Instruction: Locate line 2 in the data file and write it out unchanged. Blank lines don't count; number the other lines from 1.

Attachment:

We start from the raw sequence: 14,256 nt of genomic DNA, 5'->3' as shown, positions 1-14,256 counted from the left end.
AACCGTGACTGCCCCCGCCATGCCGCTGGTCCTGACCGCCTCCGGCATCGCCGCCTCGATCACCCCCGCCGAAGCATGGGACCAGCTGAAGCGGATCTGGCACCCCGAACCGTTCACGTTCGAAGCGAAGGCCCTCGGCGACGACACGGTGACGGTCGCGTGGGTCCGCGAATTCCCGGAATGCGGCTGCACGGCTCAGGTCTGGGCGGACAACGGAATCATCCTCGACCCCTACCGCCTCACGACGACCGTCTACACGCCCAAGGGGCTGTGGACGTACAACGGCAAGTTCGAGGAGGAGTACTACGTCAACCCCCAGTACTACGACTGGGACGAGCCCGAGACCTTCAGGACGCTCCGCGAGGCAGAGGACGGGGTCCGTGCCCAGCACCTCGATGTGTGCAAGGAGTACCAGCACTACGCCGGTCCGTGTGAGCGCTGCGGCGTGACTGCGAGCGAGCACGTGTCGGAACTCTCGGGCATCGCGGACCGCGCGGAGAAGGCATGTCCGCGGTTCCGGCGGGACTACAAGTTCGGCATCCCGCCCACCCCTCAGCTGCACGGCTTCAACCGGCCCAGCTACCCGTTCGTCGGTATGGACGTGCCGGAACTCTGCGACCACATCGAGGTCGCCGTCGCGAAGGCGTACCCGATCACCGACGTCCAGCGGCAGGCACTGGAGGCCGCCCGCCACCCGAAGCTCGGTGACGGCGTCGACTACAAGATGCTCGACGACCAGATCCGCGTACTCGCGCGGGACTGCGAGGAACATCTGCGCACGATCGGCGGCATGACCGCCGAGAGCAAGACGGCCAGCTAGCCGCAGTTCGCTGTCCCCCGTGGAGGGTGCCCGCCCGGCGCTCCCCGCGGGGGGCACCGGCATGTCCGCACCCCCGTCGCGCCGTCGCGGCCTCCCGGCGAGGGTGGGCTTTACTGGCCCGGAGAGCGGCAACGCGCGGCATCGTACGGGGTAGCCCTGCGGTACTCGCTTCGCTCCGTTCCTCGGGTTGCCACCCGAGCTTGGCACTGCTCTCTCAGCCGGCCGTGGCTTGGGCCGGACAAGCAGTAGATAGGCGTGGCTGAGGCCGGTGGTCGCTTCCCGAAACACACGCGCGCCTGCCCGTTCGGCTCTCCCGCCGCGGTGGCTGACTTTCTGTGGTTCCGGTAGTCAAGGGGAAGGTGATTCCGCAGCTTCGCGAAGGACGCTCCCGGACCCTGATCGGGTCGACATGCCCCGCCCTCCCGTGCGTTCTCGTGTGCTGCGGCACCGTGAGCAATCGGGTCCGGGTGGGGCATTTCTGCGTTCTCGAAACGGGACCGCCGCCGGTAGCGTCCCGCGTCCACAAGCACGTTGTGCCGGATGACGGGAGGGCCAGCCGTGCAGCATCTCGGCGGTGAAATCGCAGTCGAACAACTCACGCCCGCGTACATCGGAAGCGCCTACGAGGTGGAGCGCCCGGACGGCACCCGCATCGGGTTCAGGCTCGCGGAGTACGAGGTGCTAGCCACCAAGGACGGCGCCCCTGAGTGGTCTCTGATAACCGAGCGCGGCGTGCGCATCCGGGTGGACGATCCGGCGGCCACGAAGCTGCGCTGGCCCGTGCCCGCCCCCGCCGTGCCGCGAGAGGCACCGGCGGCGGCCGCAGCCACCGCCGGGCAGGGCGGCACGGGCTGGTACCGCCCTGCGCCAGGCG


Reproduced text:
AACCGTGACTGCCCCCGCCATGCCGCTGGTCCTGACCGCCTCCGGCATCGCCGCCTCGATCACCCCCGCCGAAGCATGGGACCAGCTGAAGCGGATCTGGCACCCCGAACCGTTCACGTTCGAAGCGAAGGCCCTCGGCGACGACACGGTGACGGTCGCGTGGGTCCGCGAATTCCCGGAATGCGGCTGCACGGCTCAGGTCTGGGCGGACAACGGAATCATCCTCGACCCCTACCGCCTCACGACGACCGTCTACACGCCCAAGGGGCTGTGGACGTACAACGGCAAGTTCGAGGAGGAGTACTACGTCAACCCCCAGTACTACGACTGGGACGAGCCCGAGACCTTCAGGACGCTCCGCGAGGCAGAGGACGGGGTCCGTGCCCAGCACCTCGATGTGTGCAAGGAGTACCAGCACTACGCCGGTCCGTGTGAGCGCTGCGGCGTGACTGCGAGCGAGCACGTGTCGGAACTCTCGGGCATCGCGGACCGCGCGGAGAAGGCATGTCCGCGGTTCCGGCGGGACTACAAGTTCGGCATCCCGCCCACCCCTCAGCTGCACGGCTTCAACCGGCCCAGCTACCCGTTCGTCGGTATGGACGTGCCGGAACTCTGCGACCACATCGAGGTCGCCGTCGCGAAGGCGTACCCGATCACCGACGTCCAGCGGCAGGCACTGGAGGCCGCCCGCCACCCGAAGCTCGGTGACGGCGTCGACTACAAGATGCTCGACGACCAGATCCGCGTACTCGCGCGGGACTGCGAGGAACATCTGCGCACGATCGGCGGCATGACCGCCGAGAGCAAGACGGCCAGCTAGCCGCAGTTCGCTGTCCCCCGTGGAGGGTGCCCGCCCGGCGCTCCCCGCGGGGGGCACCGGCATGTCCGCACCCCCGTCGCGCCGTCGCGGCCTCCCGGCGAGGGTGGGCTTTACTGGCCCGGAGAGCGGCAACGCGCGGCATCGTACGGGGTAGCCCTGCGGTACTCGCTTCGCTCCGTTCCTCGGGTTGCCACCCGAGCTTGGCACTGCTCTCTCAGCCGGCCGTGGCTTGGGCCGGACAAGCAGTAGATAGGCGTGGCTGAGGCCGGTGGTCGCTTCCCGAAACACACGCGCGCCTGCCCGTTCGGCTCTCCCGCCGCGGTGGCTGACTTTCTGTGGTTCCGGTAGTCAAGGGGAAGGTGATTCCGCAGCTTCGCGAAGGACGCTCCCGGACCCTGATCGGGTCGACATGCCCCGCCCTCCCGTGCGTTCTCGTGTGCTGCGGCACCGTGAGCAATCGGGTCCGGGTGGGGCATTTCTGCGTTCTCGAAACGGGACCGCCGCCGGTAGCGTCCCGCGTCCACAAGCACGTTGTGCCGGATGACGGGAGGGCCAGCCGTGCAGCATCTCGGCGGTGAAATCGCAGTCGAACAACTCACGCCCGCGTACATCGGAAGCGCCTACGAGGTGGAGCGCCCGGACGGCACCCGCATCGGGTTCAGGCTCGCGGAGTACGAGGTGCTAGCCACCAAGGACGGCGCCCCTGAGTGGTCTCTGATAACCGAGCGCGGCGTGCGCATCCGGGTGGACGATCCGGCGGCCACGAAGCTGCGCTGGCCCGTGCCCGCCCCCGCCGTGCCGCGAGAGGCACCGGCGGCGGCCGCAGCCACCGCCGGGCAGGGCGGCACGGGCTGGTACCGCCCTGCGCCAGGCG